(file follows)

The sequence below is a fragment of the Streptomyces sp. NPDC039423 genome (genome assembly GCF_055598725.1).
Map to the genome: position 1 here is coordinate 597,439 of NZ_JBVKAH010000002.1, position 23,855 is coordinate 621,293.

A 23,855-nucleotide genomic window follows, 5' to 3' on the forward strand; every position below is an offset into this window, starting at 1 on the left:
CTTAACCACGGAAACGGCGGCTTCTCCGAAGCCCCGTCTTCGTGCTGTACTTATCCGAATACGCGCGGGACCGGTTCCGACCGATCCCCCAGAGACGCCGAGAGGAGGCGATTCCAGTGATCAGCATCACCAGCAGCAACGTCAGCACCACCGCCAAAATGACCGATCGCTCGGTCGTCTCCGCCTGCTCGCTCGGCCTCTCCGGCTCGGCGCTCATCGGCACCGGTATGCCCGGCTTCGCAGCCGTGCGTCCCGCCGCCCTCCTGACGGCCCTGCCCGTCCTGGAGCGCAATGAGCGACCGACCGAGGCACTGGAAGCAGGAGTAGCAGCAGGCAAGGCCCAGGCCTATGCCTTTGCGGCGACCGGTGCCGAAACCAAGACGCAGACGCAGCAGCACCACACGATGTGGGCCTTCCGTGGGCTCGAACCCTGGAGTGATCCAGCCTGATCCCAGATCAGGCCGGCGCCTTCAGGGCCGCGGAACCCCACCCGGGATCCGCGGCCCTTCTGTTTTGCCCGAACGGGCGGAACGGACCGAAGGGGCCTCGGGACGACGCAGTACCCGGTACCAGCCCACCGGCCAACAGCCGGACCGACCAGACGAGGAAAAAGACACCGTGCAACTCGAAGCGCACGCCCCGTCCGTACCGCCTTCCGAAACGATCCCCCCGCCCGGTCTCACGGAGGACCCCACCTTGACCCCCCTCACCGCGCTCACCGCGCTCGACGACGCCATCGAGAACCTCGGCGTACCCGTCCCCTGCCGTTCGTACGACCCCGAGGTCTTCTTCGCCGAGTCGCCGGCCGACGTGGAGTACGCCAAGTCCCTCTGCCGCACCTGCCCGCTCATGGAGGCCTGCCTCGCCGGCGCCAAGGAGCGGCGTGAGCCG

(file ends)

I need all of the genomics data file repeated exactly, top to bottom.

The sequence below is a fragment of the Streptomyces sp. NPDC039423 genome (genome assembly GCF_055598725.1).
Map to the genome: position 1 here is coordinate 597,439 of NZ_JBVKAH010000002.1, position 23,855 is coordinate 621,293.

A 23,855-nucleotide genomic window follows, 5' to 3' on the forward strand; every position below is an offset into this window, starting at 1 on the left:
CTTAACCACGGAAACGGCGGCTTCTCCGAAGCCCCGTCTTCGTGCTGTACTTATCCGAATACGCGCGGGACCGGTTCCGACCGATCCCCCAGAGACGCCGAGAGGAGGCGATTCCAGTGATCAGCATCACCAGCAGCAACGTCAGCACCACCGCCAAAATGACCGATCGCTCGGTCGTCTCCGCCTGCTCGCTCGGCCTCTCCGGCTCGGCGCTCATCGGCACCGGTATGCCCGGCTTCGCAGCCGTGCGTCCCGCCGCCCTCCTGACGGCCCTGCCCGTCCTGGAGCGCAATGAGCGACCGACCGAGGCACTGGAAGCAGGAGTAGCAGCAGGCAAGGCCCAGGCCTATGCCTTTGCGGCGACCGGTGCCGAAACCAAGACGCAGACGCAGCAGCACCACACGATGTGGGCCTTCCGTGGGCTCGAACCCTGGAGTGATCCAGCCTGATCCCAGATCAGGCCGGCGCCTTCAGGGCCGCGGAACCCCACCCGGGATCCGCGGCCCTTCTGTTTTGCCCGAACGGGCGGAACGGACCGAAGGGGCCTCGGGACGACGCAGTACCCGGTACCAGCCCACCGGCCAACAGCCGGACCGACCAGACGAGGAAAAAGACACCGTGCAACTCGAAGCGCACGCCCCGTCCGTACCGCCTTCCGAAACGATCCCCCCGCCCGGTCTCACGGAGGACCCCACCTTGACCCCCCTCACCGCGCTCACCGCGCTCGACGACGCCATCGAGAACCTCGGCGTACCCGTCCCCTGCCGTTCGTACGACCCCGAGGTCTTCTTCGCCGAGTCGCCGGCCGACGTGGAGTACGCCAAGTCCCTCTGCCGCACCTGCCCGCTCATGGAGGCCTGCCTCGCCGGCGCCAAGGAGCGGCGTGAGCCG